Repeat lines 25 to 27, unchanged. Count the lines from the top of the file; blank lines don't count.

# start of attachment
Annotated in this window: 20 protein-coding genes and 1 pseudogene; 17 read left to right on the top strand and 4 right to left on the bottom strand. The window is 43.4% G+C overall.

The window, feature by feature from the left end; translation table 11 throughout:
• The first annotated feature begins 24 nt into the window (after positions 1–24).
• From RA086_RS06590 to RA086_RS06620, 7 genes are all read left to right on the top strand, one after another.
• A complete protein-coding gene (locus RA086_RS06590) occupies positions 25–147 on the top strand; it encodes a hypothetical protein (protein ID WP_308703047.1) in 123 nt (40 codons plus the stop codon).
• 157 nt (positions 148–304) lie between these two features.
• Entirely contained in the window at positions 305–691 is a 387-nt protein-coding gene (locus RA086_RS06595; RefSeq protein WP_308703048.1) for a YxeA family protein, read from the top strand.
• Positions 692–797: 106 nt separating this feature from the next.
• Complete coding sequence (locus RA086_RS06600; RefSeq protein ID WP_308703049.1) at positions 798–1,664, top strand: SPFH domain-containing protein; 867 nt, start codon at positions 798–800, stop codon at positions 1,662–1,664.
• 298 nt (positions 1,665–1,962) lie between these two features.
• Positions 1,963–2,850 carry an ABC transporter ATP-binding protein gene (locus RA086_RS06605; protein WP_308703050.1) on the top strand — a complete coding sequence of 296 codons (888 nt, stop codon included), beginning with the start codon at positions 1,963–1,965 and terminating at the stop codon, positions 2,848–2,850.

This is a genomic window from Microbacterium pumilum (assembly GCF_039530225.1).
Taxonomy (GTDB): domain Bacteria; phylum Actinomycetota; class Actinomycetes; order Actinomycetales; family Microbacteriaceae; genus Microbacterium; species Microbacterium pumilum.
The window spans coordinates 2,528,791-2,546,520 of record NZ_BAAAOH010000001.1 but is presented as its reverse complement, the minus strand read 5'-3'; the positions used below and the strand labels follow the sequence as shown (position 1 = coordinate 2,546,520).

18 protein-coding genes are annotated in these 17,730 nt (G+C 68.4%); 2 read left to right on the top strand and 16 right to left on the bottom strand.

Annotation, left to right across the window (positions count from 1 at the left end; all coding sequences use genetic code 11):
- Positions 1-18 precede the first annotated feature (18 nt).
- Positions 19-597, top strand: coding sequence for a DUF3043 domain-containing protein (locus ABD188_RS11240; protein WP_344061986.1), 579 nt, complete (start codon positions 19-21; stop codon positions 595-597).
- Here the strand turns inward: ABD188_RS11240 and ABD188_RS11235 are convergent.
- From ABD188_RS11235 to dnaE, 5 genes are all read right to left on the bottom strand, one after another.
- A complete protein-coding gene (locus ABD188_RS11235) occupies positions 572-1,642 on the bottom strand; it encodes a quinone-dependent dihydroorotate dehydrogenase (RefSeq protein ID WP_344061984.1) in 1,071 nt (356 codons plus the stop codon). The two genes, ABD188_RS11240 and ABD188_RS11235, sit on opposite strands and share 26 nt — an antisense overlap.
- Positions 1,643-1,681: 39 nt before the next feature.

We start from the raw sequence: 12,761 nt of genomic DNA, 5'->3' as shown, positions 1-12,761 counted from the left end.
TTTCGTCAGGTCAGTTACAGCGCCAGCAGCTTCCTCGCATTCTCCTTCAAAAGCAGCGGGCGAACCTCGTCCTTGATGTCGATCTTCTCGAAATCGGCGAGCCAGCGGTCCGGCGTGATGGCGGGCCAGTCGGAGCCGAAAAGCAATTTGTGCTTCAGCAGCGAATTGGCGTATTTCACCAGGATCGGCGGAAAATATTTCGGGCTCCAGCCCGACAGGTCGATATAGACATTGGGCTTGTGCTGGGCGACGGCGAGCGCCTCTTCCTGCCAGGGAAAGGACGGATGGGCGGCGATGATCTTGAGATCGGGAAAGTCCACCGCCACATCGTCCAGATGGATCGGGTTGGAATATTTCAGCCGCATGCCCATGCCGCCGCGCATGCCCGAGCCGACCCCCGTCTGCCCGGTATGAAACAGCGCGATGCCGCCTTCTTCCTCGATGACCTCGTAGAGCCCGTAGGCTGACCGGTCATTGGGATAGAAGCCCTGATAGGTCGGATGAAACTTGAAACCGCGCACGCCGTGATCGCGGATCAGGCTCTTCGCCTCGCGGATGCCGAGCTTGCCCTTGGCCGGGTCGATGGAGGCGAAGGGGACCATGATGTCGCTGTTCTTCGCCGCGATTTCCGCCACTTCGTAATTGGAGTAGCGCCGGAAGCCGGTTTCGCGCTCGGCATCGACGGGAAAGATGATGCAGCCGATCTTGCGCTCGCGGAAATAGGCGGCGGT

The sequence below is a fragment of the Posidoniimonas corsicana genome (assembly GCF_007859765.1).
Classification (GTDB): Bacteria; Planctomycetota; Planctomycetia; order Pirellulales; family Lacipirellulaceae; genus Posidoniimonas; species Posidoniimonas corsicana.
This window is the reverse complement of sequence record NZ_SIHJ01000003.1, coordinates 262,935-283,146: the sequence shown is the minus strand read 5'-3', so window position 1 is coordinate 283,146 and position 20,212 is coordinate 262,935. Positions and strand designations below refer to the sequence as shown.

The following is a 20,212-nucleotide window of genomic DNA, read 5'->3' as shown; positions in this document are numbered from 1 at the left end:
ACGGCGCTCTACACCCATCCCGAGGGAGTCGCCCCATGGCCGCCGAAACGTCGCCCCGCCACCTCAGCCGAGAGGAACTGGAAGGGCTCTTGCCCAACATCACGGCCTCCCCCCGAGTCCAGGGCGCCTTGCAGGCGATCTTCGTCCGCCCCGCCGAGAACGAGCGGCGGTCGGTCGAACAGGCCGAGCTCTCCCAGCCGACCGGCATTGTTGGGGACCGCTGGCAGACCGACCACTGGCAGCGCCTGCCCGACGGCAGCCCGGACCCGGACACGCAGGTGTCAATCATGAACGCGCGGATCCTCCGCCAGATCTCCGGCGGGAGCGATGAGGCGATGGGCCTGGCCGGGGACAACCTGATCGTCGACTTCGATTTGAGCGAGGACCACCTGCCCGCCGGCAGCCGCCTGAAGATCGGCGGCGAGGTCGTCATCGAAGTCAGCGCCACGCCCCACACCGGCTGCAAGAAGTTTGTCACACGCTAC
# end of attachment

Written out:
The sequence below is a fragment of the Posidoniimonas corsicana genome (assembly GCF_007859765.1).
Classification (GTDB): Bacteria; Planctomycetota; Planctomycetia; order Pirellulales; family Lacipirellulaceae; genus Posidoniimonas; species Posidoniimonas corsicana.
This window is the reverse complement of sequence record NZ_SIHJ01000003.1, coordinates 262,935-283,146: the sequence shown is the minus strand read 5'-3', so window position 1 is coordinate 283,146 and position 20,212 is coordinate 262,935. Positions and strand designations below refer to the sequence as shown.